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Faced with an unplanned pregnancy, an offbeat young woman makes an unusual and bizarre decision regarding her unborn child. Based on an original screenplay by newcomer Diablo Cody and the 2nd feature directorial film by Jason Reitman (Thank You for Smoking)
Watching a film premiere at a top film festival is like being in the stands at at a sold out college football game: you can't help but root for the home team because the buzz is so electric you can't help but be taken in by it. The director, writer and entire cast of stars is in attendance and photographs are flying across the sold out crowd of 1500+ who all seem to be big fans of the stars and will love them and the film no matter what.
JUNO is a comedy about a 16 year old girl who gets pregnant and decides a very mature solution to the situation. More films like these are needed as female driven teenage movies are very rare. So no matter the problems I have with the film, I still hope it succeeds.
There are a lot of great things in is film. The performances are top notch, especially the lead Ellen Page who is in every scene playing the pregnant teen and Jennifer Garner playing Vanessa, one half of the Yuppie couple who is going to adopt the baby after it's born. Garner takes a character who could easily be your stereotypical Suburban house wife and turns it into a very likeable wannabe mother who is always trying to do the right thing. Michael Cera playing the father of the baby is also terrific as he is an actor accumulating a great body of work at a very young age. I don't think I've ever seen a false moment in all of the roles he has played.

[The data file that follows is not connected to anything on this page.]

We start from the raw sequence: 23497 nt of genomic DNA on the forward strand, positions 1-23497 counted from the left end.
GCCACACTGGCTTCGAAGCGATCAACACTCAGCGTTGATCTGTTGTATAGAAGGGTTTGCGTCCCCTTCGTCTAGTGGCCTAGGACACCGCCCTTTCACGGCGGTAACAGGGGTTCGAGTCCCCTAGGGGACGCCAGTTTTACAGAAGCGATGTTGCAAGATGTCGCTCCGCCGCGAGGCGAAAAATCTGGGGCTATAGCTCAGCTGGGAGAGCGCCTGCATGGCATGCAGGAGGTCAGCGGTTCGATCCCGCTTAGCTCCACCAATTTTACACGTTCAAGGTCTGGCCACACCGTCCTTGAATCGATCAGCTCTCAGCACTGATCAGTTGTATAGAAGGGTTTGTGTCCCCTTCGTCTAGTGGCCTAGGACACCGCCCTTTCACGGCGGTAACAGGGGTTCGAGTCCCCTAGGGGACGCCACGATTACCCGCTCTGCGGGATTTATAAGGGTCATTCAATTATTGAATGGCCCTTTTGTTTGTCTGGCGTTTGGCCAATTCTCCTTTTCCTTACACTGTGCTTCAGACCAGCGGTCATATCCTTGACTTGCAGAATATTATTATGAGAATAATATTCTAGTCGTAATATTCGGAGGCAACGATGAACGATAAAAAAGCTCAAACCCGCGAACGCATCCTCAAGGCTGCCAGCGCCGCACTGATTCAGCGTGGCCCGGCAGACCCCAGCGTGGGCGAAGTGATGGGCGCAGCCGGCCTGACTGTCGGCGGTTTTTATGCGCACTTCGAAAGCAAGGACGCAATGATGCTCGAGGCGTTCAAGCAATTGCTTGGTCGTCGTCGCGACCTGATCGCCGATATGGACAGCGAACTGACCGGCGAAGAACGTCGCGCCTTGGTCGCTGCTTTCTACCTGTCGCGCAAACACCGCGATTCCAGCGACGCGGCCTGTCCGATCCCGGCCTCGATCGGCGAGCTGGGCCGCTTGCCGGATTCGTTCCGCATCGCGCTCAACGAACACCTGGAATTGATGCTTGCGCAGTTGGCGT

There are two problems I have in this otherwise fun film:
#1 - The opening credit scene that's filmed in animation seems more like a commercial for Sunny Delight than a themmatic setup to its film. In fact this opening credit scene is a bit jarring in retrospect as it really doesn't fit with the rest of the film.
#2 - The other more important problem I had was the most important relationship in the film between Juno and Mark, the adoptee father and husband of Vanessa played by Jason Bateman. Bateman is fine like usual but this relationship seemed to be playing nicely until a gigantic storytelling beat forced us to believe something completely different. Then the film goes in a different direction without any sort of setup to tell us. I was left a bit cheated because I wanted more between these characters.
The theme of this film is about enjoying the present time you're living because you can grow up very quickly and your dreams can fall by the wayside. Jason Bateman plays the character who wants to be a kid again and have a do over. He's smitten with Juno's energy and mutual love for music and is a bit upset with himself for selling out and living in the burbs. This is a thread that seemed to jump in and out of the film. And one of the problems is that things just seemed to come too easily for everyone. I guess that was maybe the point as Juno was always completely together is this otherwise stressful situation she's in for most people who would be in her shoes.
There really is no conflict in this film at all and the only thing that keeps you interested is the rich characters written and performed. But this could of been a great film that shows the world a terrific universal theme for all ages. Unfortunately I think the director loved his characters so much, he never wanted any of them to be hurt at all. So everything came easy for them. So I can't give this a high grade eventhough I really wanted to.